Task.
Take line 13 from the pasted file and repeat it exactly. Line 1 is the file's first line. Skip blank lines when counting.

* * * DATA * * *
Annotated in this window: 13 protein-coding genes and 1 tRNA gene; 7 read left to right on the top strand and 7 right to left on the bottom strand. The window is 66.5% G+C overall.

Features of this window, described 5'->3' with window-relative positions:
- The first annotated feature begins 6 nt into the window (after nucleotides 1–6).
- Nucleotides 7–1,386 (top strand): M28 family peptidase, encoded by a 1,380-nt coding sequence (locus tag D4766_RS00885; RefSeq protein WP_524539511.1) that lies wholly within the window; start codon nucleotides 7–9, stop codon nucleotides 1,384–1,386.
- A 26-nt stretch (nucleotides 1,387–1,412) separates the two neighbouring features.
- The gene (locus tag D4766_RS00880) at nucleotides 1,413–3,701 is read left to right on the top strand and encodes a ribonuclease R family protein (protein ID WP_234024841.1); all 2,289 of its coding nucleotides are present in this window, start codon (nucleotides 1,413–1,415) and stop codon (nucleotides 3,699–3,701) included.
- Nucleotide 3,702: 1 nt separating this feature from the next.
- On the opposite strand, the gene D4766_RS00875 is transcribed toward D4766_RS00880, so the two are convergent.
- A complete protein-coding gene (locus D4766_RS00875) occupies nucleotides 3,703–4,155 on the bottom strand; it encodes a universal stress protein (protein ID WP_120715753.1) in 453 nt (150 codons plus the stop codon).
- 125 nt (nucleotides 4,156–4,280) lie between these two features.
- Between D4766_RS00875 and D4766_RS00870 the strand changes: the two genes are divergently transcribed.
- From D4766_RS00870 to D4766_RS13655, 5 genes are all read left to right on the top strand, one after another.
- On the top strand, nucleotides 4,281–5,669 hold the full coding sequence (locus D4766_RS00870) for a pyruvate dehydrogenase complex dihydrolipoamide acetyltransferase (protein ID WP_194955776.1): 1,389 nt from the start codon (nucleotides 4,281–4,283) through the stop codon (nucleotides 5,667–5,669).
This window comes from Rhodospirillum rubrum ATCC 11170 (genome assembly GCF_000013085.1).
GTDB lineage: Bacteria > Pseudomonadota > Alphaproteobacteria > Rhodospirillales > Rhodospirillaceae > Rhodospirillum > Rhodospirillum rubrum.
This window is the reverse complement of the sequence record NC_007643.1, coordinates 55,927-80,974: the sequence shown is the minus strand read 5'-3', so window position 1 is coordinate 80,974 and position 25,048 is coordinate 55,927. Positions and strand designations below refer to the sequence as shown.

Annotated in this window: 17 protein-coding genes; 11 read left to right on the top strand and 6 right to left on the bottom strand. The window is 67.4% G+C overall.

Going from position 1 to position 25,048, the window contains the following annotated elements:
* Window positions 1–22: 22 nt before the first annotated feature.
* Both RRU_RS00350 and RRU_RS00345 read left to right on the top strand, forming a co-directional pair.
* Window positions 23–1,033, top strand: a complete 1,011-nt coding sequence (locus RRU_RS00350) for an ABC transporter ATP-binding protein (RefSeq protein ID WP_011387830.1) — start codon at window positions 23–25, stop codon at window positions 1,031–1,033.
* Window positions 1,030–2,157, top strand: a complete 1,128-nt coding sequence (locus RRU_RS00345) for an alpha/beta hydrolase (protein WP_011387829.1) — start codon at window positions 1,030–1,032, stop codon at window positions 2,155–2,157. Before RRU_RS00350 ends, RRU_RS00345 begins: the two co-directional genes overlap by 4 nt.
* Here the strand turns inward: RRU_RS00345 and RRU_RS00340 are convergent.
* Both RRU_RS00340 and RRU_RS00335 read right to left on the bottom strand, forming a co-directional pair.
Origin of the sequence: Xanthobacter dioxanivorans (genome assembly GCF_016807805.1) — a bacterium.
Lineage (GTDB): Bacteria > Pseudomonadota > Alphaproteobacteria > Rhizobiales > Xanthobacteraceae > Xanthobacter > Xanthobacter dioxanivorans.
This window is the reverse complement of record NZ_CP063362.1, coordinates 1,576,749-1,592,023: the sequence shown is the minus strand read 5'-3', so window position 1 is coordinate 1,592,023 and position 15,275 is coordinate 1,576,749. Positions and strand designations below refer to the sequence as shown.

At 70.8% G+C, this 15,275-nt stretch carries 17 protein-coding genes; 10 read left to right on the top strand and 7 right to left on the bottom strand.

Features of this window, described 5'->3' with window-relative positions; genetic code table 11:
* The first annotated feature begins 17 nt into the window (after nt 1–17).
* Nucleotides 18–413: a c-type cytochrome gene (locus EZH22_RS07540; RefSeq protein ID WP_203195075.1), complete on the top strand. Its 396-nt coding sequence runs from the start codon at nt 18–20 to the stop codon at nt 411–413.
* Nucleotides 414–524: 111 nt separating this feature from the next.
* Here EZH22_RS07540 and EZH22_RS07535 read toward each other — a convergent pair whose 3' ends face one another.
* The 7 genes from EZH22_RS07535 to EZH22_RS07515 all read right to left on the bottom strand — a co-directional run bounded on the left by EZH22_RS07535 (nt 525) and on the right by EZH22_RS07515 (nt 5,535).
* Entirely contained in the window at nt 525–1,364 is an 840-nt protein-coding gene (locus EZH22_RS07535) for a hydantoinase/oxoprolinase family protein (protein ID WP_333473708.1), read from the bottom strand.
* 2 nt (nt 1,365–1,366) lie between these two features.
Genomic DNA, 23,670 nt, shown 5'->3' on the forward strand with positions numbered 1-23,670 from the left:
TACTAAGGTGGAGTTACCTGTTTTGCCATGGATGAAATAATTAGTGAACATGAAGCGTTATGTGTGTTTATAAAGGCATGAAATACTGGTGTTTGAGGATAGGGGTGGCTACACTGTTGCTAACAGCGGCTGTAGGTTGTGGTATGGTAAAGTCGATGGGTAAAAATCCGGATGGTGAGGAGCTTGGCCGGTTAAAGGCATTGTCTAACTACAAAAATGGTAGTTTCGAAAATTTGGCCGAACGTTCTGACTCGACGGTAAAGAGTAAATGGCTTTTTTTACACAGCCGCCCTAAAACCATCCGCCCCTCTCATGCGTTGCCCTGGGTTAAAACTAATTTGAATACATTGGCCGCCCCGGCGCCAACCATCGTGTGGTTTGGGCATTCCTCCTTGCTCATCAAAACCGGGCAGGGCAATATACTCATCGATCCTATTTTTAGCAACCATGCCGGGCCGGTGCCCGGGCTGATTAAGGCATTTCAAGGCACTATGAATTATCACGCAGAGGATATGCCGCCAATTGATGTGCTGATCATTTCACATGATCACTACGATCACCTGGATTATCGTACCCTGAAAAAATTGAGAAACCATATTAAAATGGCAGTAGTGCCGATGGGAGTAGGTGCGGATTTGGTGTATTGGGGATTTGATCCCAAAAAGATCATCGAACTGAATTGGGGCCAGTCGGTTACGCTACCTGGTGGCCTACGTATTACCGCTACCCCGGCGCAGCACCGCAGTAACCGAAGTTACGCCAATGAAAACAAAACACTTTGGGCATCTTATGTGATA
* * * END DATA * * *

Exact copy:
- On the top strand, nucleotides 4,281–5,669 hold the full coding sequence (locus D4766_RS00870) for a pyruvate dehydrogenase complex dihydrolipoamide acetyltransferase (protein ID WP_194955776.1): 1,389 nt from the start codon (nucleotides 4,281–4,283) through the stop codon (nucleotides 5,667–5,669).